dune17856 wrote : “The pursuit of happiness’’ implies something you don’t have. Happiness is not something you look for, it’s something you find. Happiness is an attitude.

Scorpio75 wrote: I pursue happiness and don’t think that I am unhappy. This doesn’t mean I am running around smiling and handing out rainbows to everyone, it means to me that I am happy with my life and I do look for things that make me happy rather than making me upset.

He needs to tone it down

Celtics coach Doc Rivers returned to Boston to have throat surgery last week for a noncancerous growth. No word on what caused the growth, but last October when Rivers had a biopsy for a “spot’’— which turned out benign — he blamed it on his yelling a lot. I asked Dr. Ramon Franco, director of the division of laryngology at Massachusetts Eye and Ear Infirmary, to explain. D.K.

Can you really get a throat growth from using your voice too much?

Definitely, and Doc Rivers is someone who yells and screams all the time.

How does screaming lead to a lesion?

The kind of hard slapping of the vocal folds — we call them folds now, not chords — that occurs with using your voice too loudly and too often can cause injury in the form of broken blood vessels. If those blood vessels don’t get a chance to heal by resting the voice, a lump of blood vessels will form, getting bigger and bigger until it’s really affecting your voice.

So why was the lesion tested for cancer? Infection with the cancer-causing human papillomavirus is the number one cause of benign lesions in the larynx. And precancerous white lesions called keratosis are common in smokers. It could be his doctors wanted to test the lesion to see if it was one of those types.

What’s the expected recuperation time? Voice rest for one to two weeks, which means no talking whatsoever, not even a whisper or a sigh.

Binge drinking and memory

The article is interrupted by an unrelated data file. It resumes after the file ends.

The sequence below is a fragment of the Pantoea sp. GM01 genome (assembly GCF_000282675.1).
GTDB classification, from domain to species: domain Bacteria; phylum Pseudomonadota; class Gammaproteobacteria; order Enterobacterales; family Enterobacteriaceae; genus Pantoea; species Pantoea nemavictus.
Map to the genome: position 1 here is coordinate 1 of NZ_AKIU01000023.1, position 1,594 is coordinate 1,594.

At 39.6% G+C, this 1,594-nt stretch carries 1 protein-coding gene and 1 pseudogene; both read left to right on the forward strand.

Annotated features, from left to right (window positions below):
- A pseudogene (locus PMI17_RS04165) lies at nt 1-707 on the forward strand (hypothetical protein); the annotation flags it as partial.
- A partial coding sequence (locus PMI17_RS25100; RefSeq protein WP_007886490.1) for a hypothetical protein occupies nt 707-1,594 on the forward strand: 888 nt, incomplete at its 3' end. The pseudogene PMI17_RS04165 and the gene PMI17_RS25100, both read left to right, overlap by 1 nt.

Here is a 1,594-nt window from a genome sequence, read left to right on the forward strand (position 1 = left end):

College students who binge drink have a slightly lowered ability to remember lists of words when the alcohol wears off compared with those who don’t binge drink, according to a study published last week by Spanish researchers.

While it’s not clear from the study if binge drinking caused these memory defects, this and previous research “supports that possibility,’’ says Aaron White, a researcher at the National Institute on Alcohol Abuse and Alcoholism who is familiar with the study.

How many drinks is a binge? Five or more servings of alcohol in a day for a man and four or more servings for a woman, according to Harvard researchers who studied alcohol’s effects on different genders. A serving of alcohol is defined as 12 ounces of beer, 8 ounces of malt liquor, 5 ounces of wine, or 1.5 ounces, or a shot, of spirits or liquor (rum, vodka, whiskey).

“This is not about getting drunk one time but binging with some regularity,’’ says White. “The strongest evidence we have suggests that those at greatest risk for memory impairment drink heavily and often — often to the point of developing withdrawal symptoms.’’ D.K.

TheKidsRAllRight wrote: Let’s not forget “blog drinking’’. . . more dangerous than binge drinking because everything ends up in writing to bite you later.

AndyLang wrote: Long-term drinking has been demonstrated to cause memory issues in adults. It is therefore no surprise that this affects college students the next morning.